RALEIGH, N.C. (WNCN) – Gov. Pat McCrory and Attorney General Roy Cooper hurtled toward a November showdown on Tuesday night, sweeping to big primary victories on a day North Carolinians flocked to the polls.
Also Tuesday night, North Carolinians overwhelmingly voted in favor of a $2 billion bond that will invest in the university system, and former Wake County legislator Deborah Ross won the Democratic nomination for U.S. Senate. Ross will face incumbent Richard Burr in November.
McCrory built a massive lead over C. Robert Brawley and Charles Kenneth Moss, with McCrory getting 82 percent of the vote.
That led to a triumphant appearance from McCrory, who looked ahead to his showdown with Cooper.
“We still have a lot to do,” McCrory said, making the case for re-election.
McCrory said, “We still have complex problems that will be hard to solve in the future.”
He said his administration had the state on the right path and North Carolina needed to stay on its course.
Among Democrats, Cooper led Ken Spaulding of Durham, 71 percent to 28 percent.
“I’m honored to receive the nomination of the Democratic Party tonight,” Cooper said. “For too long, we have seen Gov. McCrory hand out tax giveaways to the large corporations at the expense of public education and the middle class. But the damage done is only a hint of what’s in store under a Trump, McCrory Administration.
“We need a new set of priorities. A focus on helping incomes rise, putting more money back in the pockets of middle-class families, and helping small businesses start up and grow. With the help of our grassroots supporters, we will work to make sure our state works for everyone, not just the select few.”
But Republicans see the race much differently. And in a statement that foreshadowed the GOP strategy for the fall, North Carolina Republican Executive Director Dallas Woodhouse said,”North Carolina Democrats chose to put forward the ultimate Raleigh insider to be the face of their party headed into the November elections.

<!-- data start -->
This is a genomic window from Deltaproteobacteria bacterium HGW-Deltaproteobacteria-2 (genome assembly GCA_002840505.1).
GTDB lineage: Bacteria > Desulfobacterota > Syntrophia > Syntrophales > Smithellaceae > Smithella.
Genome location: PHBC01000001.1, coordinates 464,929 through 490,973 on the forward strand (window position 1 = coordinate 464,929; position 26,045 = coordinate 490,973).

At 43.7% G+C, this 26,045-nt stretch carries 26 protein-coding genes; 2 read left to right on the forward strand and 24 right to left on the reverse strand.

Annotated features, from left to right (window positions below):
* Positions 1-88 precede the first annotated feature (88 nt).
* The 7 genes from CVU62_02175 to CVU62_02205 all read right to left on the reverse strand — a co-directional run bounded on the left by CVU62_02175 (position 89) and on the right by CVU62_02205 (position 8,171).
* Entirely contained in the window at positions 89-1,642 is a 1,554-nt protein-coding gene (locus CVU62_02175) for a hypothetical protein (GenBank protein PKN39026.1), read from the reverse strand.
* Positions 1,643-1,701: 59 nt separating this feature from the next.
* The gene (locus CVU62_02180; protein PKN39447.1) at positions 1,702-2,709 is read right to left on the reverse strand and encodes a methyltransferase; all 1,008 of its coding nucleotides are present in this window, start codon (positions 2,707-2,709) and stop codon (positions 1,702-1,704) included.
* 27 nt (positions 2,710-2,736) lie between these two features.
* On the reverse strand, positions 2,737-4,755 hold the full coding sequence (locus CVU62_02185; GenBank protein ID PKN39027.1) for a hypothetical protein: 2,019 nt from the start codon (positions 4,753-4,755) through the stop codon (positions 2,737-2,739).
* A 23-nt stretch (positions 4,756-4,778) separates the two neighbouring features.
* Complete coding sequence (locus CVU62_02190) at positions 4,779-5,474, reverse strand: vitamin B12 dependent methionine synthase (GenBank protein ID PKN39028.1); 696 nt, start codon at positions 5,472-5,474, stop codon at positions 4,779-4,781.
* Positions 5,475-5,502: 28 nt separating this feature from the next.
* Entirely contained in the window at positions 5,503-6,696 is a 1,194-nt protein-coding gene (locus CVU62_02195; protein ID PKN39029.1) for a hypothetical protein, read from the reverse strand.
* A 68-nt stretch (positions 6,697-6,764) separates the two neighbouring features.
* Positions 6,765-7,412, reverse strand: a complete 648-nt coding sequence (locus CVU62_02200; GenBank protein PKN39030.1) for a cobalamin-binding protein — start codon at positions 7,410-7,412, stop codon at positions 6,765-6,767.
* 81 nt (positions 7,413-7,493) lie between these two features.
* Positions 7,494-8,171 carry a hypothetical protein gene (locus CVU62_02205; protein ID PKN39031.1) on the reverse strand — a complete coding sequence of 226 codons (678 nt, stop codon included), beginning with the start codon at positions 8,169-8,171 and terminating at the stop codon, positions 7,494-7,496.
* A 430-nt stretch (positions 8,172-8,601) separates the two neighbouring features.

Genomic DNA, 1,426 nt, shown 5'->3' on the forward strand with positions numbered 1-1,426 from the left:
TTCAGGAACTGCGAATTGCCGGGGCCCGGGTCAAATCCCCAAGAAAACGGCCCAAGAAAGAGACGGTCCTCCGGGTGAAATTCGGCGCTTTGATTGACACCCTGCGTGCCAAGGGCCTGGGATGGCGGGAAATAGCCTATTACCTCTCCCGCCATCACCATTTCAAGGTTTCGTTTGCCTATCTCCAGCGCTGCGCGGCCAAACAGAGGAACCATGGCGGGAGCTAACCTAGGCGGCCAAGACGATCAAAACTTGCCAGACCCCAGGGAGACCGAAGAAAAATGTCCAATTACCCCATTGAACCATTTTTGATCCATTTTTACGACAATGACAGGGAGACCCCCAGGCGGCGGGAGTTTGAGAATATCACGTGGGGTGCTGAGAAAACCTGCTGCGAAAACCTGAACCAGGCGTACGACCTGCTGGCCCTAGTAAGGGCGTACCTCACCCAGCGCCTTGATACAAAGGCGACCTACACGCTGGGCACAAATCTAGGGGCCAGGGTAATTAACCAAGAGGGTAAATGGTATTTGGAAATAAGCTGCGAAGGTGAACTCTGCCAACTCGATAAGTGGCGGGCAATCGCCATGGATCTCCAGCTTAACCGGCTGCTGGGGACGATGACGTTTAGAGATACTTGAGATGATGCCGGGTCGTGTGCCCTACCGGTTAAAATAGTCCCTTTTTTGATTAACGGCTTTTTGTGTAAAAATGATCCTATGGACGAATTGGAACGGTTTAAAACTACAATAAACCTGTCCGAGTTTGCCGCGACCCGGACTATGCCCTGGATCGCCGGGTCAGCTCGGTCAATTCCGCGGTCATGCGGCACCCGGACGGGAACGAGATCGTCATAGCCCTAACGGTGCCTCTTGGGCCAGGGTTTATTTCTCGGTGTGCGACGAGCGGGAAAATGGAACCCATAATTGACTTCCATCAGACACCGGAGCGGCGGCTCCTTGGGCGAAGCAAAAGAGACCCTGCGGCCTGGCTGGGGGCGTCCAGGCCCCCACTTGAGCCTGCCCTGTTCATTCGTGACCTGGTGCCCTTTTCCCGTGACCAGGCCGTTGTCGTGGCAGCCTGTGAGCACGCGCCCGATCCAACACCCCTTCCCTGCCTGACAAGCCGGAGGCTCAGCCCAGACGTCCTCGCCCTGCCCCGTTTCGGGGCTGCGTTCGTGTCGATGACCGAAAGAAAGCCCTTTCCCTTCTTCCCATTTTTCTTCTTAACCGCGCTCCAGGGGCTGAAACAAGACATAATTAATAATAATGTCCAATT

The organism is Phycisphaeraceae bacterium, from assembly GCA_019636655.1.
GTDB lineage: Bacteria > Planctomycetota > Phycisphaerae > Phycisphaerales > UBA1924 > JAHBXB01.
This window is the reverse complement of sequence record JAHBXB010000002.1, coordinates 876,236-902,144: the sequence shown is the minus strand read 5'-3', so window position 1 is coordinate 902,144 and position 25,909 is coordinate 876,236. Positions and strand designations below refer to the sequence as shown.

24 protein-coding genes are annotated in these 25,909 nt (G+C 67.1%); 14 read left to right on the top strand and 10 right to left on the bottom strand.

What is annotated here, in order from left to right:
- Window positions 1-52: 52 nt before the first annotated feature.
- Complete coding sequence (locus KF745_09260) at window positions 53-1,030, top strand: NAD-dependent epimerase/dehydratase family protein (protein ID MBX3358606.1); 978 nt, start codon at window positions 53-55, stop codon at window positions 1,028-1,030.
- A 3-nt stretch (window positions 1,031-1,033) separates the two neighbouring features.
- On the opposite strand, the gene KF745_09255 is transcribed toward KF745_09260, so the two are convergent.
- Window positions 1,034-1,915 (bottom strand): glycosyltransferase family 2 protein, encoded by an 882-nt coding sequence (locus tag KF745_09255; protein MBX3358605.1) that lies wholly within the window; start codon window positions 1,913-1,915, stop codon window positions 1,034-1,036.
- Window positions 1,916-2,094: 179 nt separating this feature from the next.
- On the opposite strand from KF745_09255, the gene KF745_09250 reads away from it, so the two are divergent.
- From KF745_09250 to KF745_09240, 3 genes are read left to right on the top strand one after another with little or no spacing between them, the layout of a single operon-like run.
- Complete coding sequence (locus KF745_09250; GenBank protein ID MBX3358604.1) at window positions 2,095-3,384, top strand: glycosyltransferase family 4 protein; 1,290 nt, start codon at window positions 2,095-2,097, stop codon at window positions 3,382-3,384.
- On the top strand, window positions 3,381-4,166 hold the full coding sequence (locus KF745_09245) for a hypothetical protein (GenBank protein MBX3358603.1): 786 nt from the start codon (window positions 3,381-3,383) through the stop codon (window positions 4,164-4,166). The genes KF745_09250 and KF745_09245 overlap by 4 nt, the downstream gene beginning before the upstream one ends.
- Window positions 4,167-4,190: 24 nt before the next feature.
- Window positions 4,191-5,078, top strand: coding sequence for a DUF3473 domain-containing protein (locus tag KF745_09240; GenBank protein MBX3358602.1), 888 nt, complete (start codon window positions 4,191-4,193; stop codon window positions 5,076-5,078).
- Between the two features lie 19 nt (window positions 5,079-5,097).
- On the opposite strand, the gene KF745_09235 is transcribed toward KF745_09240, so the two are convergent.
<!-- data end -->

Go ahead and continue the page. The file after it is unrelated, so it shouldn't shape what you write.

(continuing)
“They say they want to ‘change’ Raleigh, but Attorney General Cooper’s nomination is just further proof that they intend to take our state back to the days of higher taxes, bigger government and more unemployment.”
Senator Burr rolled past Dr. Greg Brannon for the Republican nomination. On the Democratic side, former Wake County legislator Ross vaulted into the statewide discussion with a decisive victory.
Ross had tough words for Burr Tuesday night, saying, “So far our senior senator has been shirking his Constitutional responsibilities by refusing to even consider nominees to the Supreme Court. That upsets all of us. And we’re tired of these games in Washington.”
The Republicans are saying they will not consider a nominee from President Barack Obama to replace the deceased Antonin Scalia.
For Lieutenant Governor, Linda Coleman prevailed on the Democratic side and will face incumbent Dan Forest in the fall.
The bond had garnered nearly two-thirds of the votes on Tuesday. New UNC president Margaret Spellings praised how the bond would help the UNC system and would drive “this mighty engine that is the University of North Carolina.”
She said the bond would address a wide variety of issues in the state, including agricultural issues.
But the $2 billion Connect NC bond could impact the state for decades and is the first statewide bond in 16 years. About $980 million would go to the UNC system. Other money would go toward community colleges, farming, specialty parks and the National Guard.
Jim Rose of the Connect NC Committee said the bond “seeks to address the massive population growth that we’ve seen in North Carolina.”
The bond has the support of state leaders like Gov. Pat McCrory and educational leaders like Chancellor Randy Woodson at N.C. State University.
“The bond is critical to build on the infrastructure of the state. When you look at the state of North Carolina, in the last 15 years we’ve grown by two million people, since the last bond. It’s critical that the state invest in the infrastructure to keep higher education strong, our National Guard strong, parks and recreation centers strong,” Woodson said.